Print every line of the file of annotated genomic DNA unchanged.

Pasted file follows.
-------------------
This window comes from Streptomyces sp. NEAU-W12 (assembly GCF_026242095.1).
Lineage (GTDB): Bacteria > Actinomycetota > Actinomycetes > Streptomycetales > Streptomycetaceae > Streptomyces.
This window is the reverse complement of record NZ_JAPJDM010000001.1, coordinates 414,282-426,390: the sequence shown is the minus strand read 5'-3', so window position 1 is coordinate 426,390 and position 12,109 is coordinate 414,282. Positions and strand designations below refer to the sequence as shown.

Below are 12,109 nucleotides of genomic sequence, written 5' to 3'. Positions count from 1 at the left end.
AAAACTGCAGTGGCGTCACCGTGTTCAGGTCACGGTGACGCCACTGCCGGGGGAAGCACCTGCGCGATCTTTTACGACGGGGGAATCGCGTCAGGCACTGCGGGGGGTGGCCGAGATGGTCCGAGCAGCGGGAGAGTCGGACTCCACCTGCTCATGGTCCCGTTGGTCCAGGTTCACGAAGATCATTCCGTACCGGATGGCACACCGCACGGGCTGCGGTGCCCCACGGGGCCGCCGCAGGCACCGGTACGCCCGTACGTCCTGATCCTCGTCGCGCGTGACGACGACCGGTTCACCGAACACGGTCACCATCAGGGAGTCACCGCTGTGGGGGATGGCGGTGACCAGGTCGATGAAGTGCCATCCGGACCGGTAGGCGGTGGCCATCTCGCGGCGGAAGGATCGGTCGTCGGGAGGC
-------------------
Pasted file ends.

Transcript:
This window comes from Streptomyces sp. NEAU-W12 (assembly GCF_026242095.1).
Lineage (GTDB): Bacteria > Actinomycetota > Actinomycetes > Streptomycetales > Streptomycetaceae > Streptomyces.
This window is the reverse complement of record NZ_JAPJDM010000001.1, coordinates 414,282-426,390: the sequence shown is the minus strand read 5'-3', so window position 1 is coordinate 426,390 and position 12,109 is coordinate 414,282. Positions and strand designations below refer to the sequence as shown.

Below are 12,109 nucleotides of genomic sequence, written 5' to 3'. Positions count from 1 at the left end.
AAAACTGCAGTGGCGTCACCGTGTTCAGGTCACGGTGACGCCACTGCCGGGGGAAGCACCTGCGCGATCTTTTACGACGGGGGAATCGCGTCAGGCACTGCGGGGGGTGGCCGAGATGGTCCGAGCAGCGGGAGAGTCGGACTCCACCTGCTCATGGTCCCGTTGGTCCAGGTTCACGAAGATCATTCCGTACCGGATGGCACACCGCACGGGCTGCGGTGCCCCACGGGGCCGCCGCAGGCACCGGTACGCCCGTACGTCCTGATCCTCGTCGCGCGTGACGACGACCGGTTCACCGAACACGGTCACCATCAGGGAGTCACCGCTGTGGGGGATGGCGGTGACCAGGTCGATGAAGTGCCATCCGGACCGGTAGGCGGTGGCCATCTCGCGGCGGAAGGATCGGTCGTCGGGAGGC